In football and hockey as well as other contact sports,
concussions are common in the sense that
you probably have about a 5 to 10 percent chance of having a concussion
in any particular season. It, of course, depends on how hard you play,
what position you play, and so on. But it's a relatively common occurrence.
To define concussion in sports, we essentially use a model of determining
whether a person has either lost consciousness
or has an alteration in consciousness.
And what I mean by an alteration of consciousness is
some level of confusion, memory disturbance, and then other symptoms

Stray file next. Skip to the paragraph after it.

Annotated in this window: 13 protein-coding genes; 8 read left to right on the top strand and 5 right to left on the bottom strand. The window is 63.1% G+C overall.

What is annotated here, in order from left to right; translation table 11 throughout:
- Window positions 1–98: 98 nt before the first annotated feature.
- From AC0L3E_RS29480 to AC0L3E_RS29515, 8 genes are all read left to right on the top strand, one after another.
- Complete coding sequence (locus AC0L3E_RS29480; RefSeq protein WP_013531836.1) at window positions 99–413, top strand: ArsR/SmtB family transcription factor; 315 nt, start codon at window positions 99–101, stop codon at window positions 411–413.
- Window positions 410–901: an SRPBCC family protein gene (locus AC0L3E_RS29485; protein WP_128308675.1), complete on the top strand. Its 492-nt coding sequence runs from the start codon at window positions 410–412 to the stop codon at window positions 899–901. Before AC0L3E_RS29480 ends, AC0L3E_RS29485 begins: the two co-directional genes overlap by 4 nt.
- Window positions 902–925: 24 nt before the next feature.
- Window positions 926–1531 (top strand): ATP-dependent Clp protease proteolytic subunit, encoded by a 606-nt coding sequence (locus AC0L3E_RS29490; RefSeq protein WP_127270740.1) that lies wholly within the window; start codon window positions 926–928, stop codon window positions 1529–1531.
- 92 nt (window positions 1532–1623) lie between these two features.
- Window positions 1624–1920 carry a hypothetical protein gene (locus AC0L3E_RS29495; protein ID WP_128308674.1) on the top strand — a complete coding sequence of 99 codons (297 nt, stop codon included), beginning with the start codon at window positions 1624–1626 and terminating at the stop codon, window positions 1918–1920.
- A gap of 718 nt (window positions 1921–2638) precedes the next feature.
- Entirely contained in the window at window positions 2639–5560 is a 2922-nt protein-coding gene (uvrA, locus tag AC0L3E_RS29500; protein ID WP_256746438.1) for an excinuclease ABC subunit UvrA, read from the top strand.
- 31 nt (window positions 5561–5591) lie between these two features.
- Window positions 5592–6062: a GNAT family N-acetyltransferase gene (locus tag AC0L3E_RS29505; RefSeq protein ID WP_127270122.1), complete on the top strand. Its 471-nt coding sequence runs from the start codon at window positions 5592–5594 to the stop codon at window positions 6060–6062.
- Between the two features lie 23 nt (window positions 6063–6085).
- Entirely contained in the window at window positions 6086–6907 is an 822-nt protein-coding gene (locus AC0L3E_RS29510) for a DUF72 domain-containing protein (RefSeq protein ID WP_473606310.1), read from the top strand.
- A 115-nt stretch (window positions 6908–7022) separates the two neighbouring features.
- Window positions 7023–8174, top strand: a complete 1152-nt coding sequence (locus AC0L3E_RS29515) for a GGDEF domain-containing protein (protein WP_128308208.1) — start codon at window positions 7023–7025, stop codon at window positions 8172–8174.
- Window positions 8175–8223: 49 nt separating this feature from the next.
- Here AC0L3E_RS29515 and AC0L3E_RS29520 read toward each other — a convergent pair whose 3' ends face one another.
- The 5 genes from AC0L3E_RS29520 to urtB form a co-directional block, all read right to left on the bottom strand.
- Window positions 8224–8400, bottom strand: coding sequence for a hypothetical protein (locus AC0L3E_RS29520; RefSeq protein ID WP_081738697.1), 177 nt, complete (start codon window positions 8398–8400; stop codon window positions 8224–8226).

that are more neurologic in origin such as dizziness, headache,
some sort of balance problem, ringing in the ears.
Any of those problems, along with amnesia for events and any thinking problem--
headache, of course, too.
If you have any of those symptoms, you have likely suffered
a concussion. And concussions, of course, can be mild to severe.
A severe concussion actually can be a severe head injury.
A concussion really refers to a shaking or impact to the head and brain
and can result in very severe brain injury and very mild head injury, as well.
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During any given season in football or ice hockey, for example, a player has a 5-10% chance of sustaining a concussion.